SAN FRANCISCO, July 6, 2021—San Francisco AIDS Foundation expresses deep concern and outrage over another delay of the safe consumption site bill (Senate Bill 57) in the state legislature. The bill, authored by Senator Scott Wiener (D-San Francisco) and co-sponsored by San Francisco AIDS Foundation, was passed by the Senate in April 2021 but will not be heard in the Assembly Health Committee until January, 2022.
“Delays in establishing safe consumption sites will cost lives,” said Laura Thomas, director of harm reduction policy. “In San Francisco, and nationwide, the number of people who fatally overdose continues to rise. Last year, we lost over 700 people to drug overdose, more than twice as many people who died of COVID-19.
“Overdose is a public health emergency and must be addressed as one. This is in spite of the extensive overdose prevention support currently available—last year, our team distributed 36,710 doses of naloxone, with nearly 4,000 overdose reversals reported. We urge legislators to prioritize new solutions that will help us turn the tide on overdose. We can’t afford to leave any options on the table now.”
“Although we eagerly await the state moving this bill forward in 2022, we can’t delay in our efforts to implement programs and support for people who use drugs—lives depend on it,” said Kevin Rogers, interim CEO. “This work is integral to the strategic plan of our organization, and we are ready to take bold action in order to ensure health justice for all of our communities—especially those who use substances and may be at risk for overdose.”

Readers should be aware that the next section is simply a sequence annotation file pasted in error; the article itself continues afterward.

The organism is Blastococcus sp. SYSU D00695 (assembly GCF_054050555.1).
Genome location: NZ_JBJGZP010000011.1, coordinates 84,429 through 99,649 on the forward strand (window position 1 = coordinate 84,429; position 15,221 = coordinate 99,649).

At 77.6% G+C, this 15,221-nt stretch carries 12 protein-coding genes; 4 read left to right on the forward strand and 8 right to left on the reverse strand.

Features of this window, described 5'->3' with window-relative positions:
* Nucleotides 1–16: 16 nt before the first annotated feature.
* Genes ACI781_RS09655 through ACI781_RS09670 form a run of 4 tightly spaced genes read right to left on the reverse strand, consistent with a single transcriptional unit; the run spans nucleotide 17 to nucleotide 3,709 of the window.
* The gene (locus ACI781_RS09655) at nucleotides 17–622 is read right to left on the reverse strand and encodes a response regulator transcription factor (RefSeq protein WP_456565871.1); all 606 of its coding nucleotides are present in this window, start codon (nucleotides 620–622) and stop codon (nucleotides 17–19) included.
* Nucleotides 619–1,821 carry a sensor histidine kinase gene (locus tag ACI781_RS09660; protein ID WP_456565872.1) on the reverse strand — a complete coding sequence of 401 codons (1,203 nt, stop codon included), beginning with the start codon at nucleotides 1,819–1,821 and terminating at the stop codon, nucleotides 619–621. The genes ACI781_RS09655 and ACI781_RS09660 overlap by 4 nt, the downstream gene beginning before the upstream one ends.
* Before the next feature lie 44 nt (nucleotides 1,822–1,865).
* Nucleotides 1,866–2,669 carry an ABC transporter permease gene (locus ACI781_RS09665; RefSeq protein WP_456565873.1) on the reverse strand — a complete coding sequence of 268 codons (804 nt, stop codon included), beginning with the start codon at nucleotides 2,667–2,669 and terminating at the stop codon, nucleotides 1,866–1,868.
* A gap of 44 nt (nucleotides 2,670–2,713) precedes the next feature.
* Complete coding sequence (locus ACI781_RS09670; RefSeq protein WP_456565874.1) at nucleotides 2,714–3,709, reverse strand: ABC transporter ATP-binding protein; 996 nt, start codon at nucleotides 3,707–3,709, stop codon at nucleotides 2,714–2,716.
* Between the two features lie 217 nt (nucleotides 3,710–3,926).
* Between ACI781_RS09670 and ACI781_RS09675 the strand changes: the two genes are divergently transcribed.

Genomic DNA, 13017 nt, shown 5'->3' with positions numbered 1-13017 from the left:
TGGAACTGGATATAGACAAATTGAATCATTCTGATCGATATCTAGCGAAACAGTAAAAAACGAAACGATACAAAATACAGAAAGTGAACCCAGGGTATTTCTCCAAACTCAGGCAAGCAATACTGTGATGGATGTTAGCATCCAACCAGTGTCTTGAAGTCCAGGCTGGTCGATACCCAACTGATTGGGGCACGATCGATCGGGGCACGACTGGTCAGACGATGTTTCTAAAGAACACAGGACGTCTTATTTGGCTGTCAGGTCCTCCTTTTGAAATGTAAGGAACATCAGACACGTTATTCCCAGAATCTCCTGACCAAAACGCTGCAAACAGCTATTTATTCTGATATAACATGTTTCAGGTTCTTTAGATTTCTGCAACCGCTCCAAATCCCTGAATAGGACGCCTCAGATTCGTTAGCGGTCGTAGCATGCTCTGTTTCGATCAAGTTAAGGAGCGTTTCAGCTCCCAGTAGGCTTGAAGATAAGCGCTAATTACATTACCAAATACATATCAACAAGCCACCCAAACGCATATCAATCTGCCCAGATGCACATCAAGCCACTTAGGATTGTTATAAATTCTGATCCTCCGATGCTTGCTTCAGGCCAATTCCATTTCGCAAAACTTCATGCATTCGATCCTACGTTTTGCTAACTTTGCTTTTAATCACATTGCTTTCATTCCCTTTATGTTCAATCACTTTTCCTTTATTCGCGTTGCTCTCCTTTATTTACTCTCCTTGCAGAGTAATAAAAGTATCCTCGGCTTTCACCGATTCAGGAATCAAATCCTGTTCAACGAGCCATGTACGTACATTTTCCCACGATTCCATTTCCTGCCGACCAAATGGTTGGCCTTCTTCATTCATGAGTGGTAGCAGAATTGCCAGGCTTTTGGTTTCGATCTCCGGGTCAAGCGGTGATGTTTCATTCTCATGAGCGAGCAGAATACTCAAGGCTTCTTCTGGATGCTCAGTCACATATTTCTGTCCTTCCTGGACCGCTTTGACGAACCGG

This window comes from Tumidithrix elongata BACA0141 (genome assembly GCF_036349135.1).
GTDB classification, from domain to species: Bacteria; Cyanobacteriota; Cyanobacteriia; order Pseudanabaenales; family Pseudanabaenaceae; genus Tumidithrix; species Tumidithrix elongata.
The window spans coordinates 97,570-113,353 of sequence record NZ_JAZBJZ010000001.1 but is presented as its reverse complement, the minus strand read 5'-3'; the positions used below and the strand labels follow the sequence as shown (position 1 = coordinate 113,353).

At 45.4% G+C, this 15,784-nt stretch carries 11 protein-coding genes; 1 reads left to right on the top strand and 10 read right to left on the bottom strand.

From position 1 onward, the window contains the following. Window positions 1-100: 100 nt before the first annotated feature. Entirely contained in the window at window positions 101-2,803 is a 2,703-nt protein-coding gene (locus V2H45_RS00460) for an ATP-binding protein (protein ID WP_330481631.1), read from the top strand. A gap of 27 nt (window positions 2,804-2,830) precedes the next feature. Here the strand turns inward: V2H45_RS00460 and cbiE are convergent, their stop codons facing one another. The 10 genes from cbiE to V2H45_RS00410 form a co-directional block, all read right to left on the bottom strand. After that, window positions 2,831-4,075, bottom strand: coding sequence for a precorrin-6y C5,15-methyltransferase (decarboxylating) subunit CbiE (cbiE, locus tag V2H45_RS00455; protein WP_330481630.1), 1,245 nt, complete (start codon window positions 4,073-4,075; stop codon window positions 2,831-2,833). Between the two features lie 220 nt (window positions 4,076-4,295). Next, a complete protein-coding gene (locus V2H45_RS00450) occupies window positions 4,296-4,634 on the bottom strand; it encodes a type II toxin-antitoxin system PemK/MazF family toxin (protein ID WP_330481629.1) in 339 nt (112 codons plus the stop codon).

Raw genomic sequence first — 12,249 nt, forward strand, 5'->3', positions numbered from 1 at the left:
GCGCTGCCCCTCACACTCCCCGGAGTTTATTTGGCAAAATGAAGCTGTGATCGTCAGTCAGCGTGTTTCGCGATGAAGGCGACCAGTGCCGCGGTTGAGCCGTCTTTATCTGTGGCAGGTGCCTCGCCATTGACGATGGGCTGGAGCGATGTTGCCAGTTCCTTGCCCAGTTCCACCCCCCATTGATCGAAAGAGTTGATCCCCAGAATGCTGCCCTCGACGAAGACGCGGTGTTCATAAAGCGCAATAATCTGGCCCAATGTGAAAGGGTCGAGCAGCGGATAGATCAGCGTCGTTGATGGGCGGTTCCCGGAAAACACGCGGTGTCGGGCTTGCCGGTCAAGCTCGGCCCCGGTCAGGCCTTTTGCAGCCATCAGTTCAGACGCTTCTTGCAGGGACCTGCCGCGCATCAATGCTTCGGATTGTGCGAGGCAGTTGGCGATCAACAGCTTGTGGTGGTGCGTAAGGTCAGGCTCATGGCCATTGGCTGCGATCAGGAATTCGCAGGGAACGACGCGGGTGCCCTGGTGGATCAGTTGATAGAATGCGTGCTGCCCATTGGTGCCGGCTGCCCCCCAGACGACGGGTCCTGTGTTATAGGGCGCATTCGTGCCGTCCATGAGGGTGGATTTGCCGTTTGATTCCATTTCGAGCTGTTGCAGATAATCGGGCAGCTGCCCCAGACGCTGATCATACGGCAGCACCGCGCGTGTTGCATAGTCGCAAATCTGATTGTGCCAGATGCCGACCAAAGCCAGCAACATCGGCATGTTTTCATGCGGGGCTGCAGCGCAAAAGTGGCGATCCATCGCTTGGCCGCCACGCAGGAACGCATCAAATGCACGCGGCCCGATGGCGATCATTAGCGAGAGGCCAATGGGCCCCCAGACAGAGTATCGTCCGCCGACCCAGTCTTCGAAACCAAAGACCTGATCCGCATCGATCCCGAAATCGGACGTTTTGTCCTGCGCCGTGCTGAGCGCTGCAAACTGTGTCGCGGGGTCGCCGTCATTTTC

In a statement, Senator Wiener said that although he is disappointed by the delay, he is optimistic that SB 57 will be passed and signed into law next year.
If passed, SB 57 would authorize San Francisco, L.A., and Oakland to pilot safe consumption sites where people who use drugs could consume pre-obtained drugs, obtain sterile consumption and overdose prevention supplies, and receive a variety of social and health services. Safe consumption sites (also known as supervised consumption services, safe injection facilities, and overdose prevention programs), are an evidence-based strategy proven to reduce overdose deaths, improve the health of people who use drugs, reduce public drug use, reduce infectious disease, and improve linkage to drug treatment.
Have questions about supervised consumption services? Get some key info, here.
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About San Francisco AIDS Foundation
San Francisco AIDS Foundation promotes health, wellness, and social justice for communities most impacted by HIV, through sexual health and substance use services, advocacy, and community partnerships. Founded in 1982, SFAF envisions a future where health justice is achieved for all people living with or at risk for HIV, ultimately striving for a day when race is not a barrier to health and wellness, substance use is not stigmatized, HIV status does not determine quality of life, and HIV transmission is eliminated. Each year more than 25,000 people rely on SFAF programs and services and millions more find advocacy tools and information they need online at sfaf.org.